The next link in the chain of German aggression and the preparation of war in Europe was the seizure of Czechoslovakia by Germany. And this most important step in unleashing war in Europe could be taken by Hitler only with the direct support of England and France.
On July 10, 1938, Dirksen, the German Ambassador to London, reported to Berlin that for the British Government
"one of the most essential planks of its program is to find a compromise with Germany", and that "this Government displays with regard to Germany such a maximum of understanding as could be displayed by any of the likely combinations of British politicians."20
20 Political Report, London, July 10, 1938, in addition to Report A No. 2589 of July 10, a.c.; from the Archives of the German Foreign Office.
Dirksen wrote that the British Government "has come nearer to understanding the most essential points of the main demands advanced by Germany; namely: to keep the Soviet Union out of deciding the destinies of Europe; likewise to keep out the League of Nations; as well as the advisability of bilateral negotiations and treaties."
Dirksen also reported to Berlin that the British Government was ready to make great sacrifices to "meet the other just demands of Germany,"
Thus, between the British Government and Hitler there was indeed established a far-reaching accord on foreign policy plans, which fact Dirksen so lucidly reported to Berlin. It is not necessary to recall the universally known facts relating directly to the Munich deal. But one cannot forget that on September 19, 1938, i.e., four days after Hitler's meeting at Berchtesgaden with Chamberlain, who arrived for this purpose by plane, representatives of the British and French Governments demanded from the Czechoslovak Government the transfer to Germany of the Czechoslovak regions populated mainly by .Sudeten Germans.
They maintained that if this demand were not complied with, it would be impossible to preserve peace and to secure the vital interests ofCzechoslovakia.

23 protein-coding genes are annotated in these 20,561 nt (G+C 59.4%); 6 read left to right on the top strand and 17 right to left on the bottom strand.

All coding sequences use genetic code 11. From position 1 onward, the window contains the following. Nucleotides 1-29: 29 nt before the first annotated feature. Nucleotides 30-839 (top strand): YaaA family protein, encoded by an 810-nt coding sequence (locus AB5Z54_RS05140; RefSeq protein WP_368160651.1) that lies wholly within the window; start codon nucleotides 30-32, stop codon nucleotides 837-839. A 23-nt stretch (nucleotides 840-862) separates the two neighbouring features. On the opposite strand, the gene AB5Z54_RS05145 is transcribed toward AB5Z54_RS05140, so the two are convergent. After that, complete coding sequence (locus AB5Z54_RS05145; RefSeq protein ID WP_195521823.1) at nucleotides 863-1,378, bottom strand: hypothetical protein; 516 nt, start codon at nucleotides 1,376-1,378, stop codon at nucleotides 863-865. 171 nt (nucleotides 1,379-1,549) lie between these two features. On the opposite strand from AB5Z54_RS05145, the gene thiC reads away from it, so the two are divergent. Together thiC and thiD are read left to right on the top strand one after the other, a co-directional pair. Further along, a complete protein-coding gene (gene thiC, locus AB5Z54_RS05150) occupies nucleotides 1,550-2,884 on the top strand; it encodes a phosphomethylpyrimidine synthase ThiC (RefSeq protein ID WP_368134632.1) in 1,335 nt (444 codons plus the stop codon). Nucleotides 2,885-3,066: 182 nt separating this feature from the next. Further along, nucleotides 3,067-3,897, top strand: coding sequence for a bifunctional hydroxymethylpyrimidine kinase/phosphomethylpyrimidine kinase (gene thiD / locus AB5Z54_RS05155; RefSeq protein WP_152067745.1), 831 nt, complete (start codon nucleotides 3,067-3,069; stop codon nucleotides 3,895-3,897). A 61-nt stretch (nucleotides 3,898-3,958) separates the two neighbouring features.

The Anglo-French sponsors of Hitler's aggression attempted to cover their treachery with the promise of an international guarantee of the new frontiers of the Czechoslovak State as "a contribution to the pacification of Europe."21
21 Correspondence respecting Czechoslovakia, September 1938, London, 1938, C md 5847, p. 8-9.
On September 20, the Czechoslovak Government replied to the Anglo-French proposals. It declared that "acceptance of such proposals would be tantamount to the voluntary and full disruption of the State in all its directions." The Czechoslovak Government drew the attention of the British and French Governments to the fact that "the paralysis of Czechoslovakia would result in deep political changes in all Central and Southeastern Europe."
 "The balance of power in Central Europe and in Europe in general," stated the Czechoslovak Government in its answer, "would be destroyed; that would entail far-reaching consequences for all other states and especially for France."
The Czechoslovak Government addressed its "last appeal" to the Governments of Britain and France to reconsider their point of view, emphasizing that this was in the interests not only of Czechoslovakia, but of her friends as well, in the interests of "the entire cause of peace and the cause of the healthy development of Europe."
The Anglo-French rulers remained implacable. On the next day, the British Government sent to the Czechoslovak Government a note in reply, suggesting that the latter should withdraw its answer to the original Anglo-French proposals and "speedily and seriously weigh the matter" before creating a situation for which the British Government could take no responsibility. The British Government further emphasized that it could not believe that the Czechoslovak proposal of arbitration would now be acceptable. In the opinion of the British Government, the British note stated, "the German Government does not consider the situation to be such as could be solved by arbitration as suggested by the Czechoslovak Government." In conclusion, the British note threateningly warned the Czechoslovak Government “that if British advice is rejected, the Czechoslovak Government will be free to take any steps it may deem befitting the situation which may develop later."